This section is from the book "The Law Of Contracts", by William Herbert Page. Also available from Amazon: Commercial Contracts: A Practical Guide to Deals, Contracts, Agreements and Promises.
A corporation has no power to issue accommodation paper.1 Hence a corporation cannot guarantee commercial paper executed by another.2 So a corporate note, signed for the corporation by its president, payable to himself, is prima facie void, even if the holder of the note requested that it be made payable to the president.3 Some authorities seem to dissent from this view, and to hold that the assent of all the stockholders and directors may bind the corporation on accommodation paper.4 But where the corporation is really the principal debtor its note is binding, though it takes the form of accommodation paper.5 Thus a corporation is liable on an indorsement made in part for the benefit of corporation and in part for the benefit of another, where the corporation received and retained benefits ;6 it may buy goods by indorsing a note of another ;7 and it is liable where the money was nominally lent to its stockholders8 or its directors,9 but really to the corporation, though the transaction takes the form of the corporation's securing their personal debts. A real estate company may give its note for the debt of another, which is secured by attachment on land previously purchased by such corporation;10 and where a partnership incorporates and the corporation becomes liable for partnership obligations,11 a note for such obligation, signed by the corporation as surety, is binding on the corporation, since as to the payee it is a corporation debt.12 So a corporation may buy a business, and assume the debts thereof.13 A corporation is liable on its accommodation paper if in the hands of a bona fide holder for value and before maturity.14 But where certain warehouse receipts were given by a corporation as collateral security to a bank, for its loan, and before the loan was entirely paid, the treasurer of the corporation notified the bank that the corporation was indebted to him and that the receipts were to remain to secure his existing indebtedness to the bank and this statement was false, it was held that the pledging of the receipt for his debt was ultra vires.15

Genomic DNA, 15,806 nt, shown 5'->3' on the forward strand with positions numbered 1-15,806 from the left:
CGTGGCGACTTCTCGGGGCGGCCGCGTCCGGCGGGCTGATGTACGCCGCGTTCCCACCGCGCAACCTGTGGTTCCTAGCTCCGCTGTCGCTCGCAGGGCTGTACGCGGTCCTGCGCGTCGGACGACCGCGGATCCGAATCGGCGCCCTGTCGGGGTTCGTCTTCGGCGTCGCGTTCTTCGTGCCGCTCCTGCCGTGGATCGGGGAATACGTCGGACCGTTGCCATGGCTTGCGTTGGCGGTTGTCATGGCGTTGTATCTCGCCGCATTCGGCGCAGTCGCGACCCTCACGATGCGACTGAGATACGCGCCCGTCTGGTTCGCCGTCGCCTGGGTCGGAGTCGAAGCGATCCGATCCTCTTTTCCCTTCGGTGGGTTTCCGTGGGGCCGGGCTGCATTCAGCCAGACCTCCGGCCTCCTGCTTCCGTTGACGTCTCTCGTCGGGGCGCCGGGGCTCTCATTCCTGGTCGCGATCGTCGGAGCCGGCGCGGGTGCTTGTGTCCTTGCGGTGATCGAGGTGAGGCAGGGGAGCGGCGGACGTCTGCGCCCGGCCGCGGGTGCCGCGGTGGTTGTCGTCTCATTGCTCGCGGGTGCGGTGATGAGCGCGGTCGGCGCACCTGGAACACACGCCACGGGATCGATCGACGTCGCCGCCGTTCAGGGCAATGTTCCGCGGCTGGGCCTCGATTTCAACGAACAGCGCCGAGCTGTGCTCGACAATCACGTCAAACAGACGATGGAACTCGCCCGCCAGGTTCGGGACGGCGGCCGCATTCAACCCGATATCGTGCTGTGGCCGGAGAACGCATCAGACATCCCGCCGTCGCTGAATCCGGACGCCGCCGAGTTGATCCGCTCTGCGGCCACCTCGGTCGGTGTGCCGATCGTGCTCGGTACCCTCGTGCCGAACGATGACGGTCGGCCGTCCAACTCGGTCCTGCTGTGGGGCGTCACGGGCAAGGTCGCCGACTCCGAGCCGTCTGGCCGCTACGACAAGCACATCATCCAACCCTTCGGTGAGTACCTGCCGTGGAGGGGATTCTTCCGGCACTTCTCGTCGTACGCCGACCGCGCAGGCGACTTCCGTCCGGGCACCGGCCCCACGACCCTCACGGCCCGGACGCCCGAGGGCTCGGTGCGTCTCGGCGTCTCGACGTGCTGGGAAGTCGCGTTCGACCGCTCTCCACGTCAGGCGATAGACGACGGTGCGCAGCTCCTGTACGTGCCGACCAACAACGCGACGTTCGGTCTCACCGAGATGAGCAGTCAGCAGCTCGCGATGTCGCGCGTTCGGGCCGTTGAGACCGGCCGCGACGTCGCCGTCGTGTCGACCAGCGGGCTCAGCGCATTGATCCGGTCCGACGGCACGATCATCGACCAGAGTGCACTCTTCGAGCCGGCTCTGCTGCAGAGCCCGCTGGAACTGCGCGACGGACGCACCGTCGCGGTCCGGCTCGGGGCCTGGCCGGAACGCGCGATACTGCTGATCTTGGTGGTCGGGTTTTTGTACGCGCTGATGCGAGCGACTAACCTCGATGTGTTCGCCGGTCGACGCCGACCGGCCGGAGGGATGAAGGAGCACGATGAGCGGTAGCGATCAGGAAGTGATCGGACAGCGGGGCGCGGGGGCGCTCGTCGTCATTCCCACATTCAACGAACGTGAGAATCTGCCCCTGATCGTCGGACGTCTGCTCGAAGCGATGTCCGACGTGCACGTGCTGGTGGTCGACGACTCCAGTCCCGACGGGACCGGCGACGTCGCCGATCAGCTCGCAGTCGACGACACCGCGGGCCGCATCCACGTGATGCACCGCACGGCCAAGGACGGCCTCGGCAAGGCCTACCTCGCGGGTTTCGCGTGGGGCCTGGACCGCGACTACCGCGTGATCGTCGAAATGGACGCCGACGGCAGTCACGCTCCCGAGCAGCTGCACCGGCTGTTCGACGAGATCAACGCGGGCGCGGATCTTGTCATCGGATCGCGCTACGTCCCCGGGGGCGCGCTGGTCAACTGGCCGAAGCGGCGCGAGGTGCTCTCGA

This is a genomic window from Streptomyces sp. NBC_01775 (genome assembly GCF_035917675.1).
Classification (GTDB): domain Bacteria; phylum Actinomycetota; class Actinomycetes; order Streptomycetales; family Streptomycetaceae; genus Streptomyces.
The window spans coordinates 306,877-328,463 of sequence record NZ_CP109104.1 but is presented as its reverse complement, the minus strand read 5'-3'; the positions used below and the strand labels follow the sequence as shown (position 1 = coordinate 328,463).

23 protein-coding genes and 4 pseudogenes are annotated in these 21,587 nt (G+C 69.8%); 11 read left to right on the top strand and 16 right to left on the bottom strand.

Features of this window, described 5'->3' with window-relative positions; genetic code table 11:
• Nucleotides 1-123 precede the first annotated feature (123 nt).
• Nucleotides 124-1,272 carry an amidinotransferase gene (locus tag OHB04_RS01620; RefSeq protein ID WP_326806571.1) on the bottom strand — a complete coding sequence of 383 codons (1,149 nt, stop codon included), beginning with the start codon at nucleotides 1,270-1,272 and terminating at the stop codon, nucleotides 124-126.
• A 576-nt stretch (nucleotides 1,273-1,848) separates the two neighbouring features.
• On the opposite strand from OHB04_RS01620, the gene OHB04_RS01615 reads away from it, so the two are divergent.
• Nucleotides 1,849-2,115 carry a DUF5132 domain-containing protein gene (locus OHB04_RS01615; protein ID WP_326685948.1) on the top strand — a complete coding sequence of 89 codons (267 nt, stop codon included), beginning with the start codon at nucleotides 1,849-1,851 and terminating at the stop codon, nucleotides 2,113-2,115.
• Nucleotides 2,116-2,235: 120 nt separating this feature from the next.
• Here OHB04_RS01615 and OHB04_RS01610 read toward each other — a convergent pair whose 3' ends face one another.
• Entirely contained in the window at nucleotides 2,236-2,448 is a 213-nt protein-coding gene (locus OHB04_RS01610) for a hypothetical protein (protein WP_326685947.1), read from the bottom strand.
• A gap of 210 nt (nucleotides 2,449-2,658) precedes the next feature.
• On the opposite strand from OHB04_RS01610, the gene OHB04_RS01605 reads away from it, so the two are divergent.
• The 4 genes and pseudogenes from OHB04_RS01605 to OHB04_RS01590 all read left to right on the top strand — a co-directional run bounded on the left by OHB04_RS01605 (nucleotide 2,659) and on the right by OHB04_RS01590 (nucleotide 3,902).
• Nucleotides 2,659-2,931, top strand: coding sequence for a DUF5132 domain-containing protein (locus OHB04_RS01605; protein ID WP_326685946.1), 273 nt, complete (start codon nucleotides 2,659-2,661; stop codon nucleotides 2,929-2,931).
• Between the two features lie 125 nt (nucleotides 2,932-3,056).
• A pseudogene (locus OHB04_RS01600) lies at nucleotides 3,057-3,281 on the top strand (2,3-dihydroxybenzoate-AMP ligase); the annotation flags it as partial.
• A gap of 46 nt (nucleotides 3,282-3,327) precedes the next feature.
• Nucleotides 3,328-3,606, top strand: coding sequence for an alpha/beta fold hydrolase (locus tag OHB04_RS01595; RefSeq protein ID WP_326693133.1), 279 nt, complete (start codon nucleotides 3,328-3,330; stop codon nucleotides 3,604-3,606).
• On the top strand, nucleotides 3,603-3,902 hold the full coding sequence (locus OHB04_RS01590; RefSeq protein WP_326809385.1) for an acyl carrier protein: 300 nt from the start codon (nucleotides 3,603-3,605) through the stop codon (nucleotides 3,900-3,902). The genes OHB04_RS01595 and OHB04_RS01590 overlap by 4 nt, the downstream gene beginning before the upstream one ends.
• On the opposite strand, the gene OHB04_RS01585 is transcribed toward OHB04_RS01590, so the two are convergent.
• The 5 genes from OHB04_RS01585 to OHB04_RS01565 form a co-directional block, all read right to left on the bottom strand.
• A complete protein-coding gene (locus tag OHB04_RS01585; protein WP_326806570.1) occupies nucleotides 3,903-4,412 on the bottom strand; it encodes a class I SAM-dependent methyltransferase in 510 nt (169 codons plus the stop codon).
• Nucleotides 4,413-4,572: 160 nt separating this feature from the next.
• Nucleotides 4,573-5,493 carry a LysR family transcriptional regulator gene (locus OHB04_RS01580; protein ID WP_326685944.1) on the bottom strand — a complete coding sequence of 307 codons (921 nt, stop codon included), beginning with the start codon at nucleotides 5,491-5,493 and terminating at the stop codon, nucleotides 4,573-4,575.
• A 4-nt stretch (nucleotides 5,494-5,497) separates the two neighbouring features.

1 Tod v. Land Co., 57 Fed. 47; Lyon, etc., Co. v. Bank, 85 Fed. 120; 29 C. C. A. 45; Park Hotel Co. v. Bank, 86 Fed. 742; 30 C. C. A. 409; Steiner v. Lumber Co., 120 Ala. 128; 26 So. 494; Hall v. Turnpike Co., 27 Cal. 255; 87 Am. Dec. 75; Aetna, etc., Bank v. Ins. Co., 50 Conn. 167; Wheeler v. Bank, 188 111. 34; 58 N. E. 598; Lucas v. Transfer Co., 70 Ia. 541; 59 Am. Rep. 449; 30 N. W. 771; Trapp v. Bank, 101 Ky. 485; 41 S. W. 577; modified on rehearing 43 S. W. 470; M. V. Monarch Co. v. Bank, 105 Ky. 430; 88 Am. St. Rep. 310; 49 S. W. 317; Monument, etc., Bank v. Globe Works, 101 Mass. 57; 3 Am. Rep. 322; Preston v. Cereal Co., - Neb. -; 93 N. W. 136; Blake v. Mfg. Co. (N. J. Ch.), 38 Atl. 241; National, etc., Bank v. German, etc., Co., 116 N. Y. 281; 5 L. R. A. 673; 22 N. E. 567; Bank of Genesee v. Bank, 13
N. Y. 309; Benedict v. Bank, 4 Ohio N. P. 231; 6 Ohio Dec. 320; Culver v. Reno, etc., Co., 91 Pa. St. 367; Madison, etc., Co. v. Road Co., 7 Wis. 59.
2 M. V. Monarch Co. v. Bank, 105 Ky. 430; 88 Am. St. Rep. 310; 49 S. W. 317.
3 Porter v. Grain Co., 78 Minn. 210; 80 N. W. 965.
4 Murphy v. Improvement Co., 97 Fed. 723; Martin v. Mfg. Co., 122 N. Y. 165; 25 N. E. 303 (obiter).
5 Beacon Trust Co. v. Souther, 183 Mass. 413; 67 N. E. 345; Bank v. Flour Co., 41 O. S. 552.
6 Lyon, etc., Co. v. Bank, 85 Fed. 120; 29 C. C. A. 45.
7 National Bank v. Allen, 90 Fed. 545; 33 C. C. A. 169.
8 Stough v. Mill Co., 54 Neb. 500; 74 N. W. 868.
9 Allen v. Hotel Co., 95 Tenn. 480; 32 S. W. 962.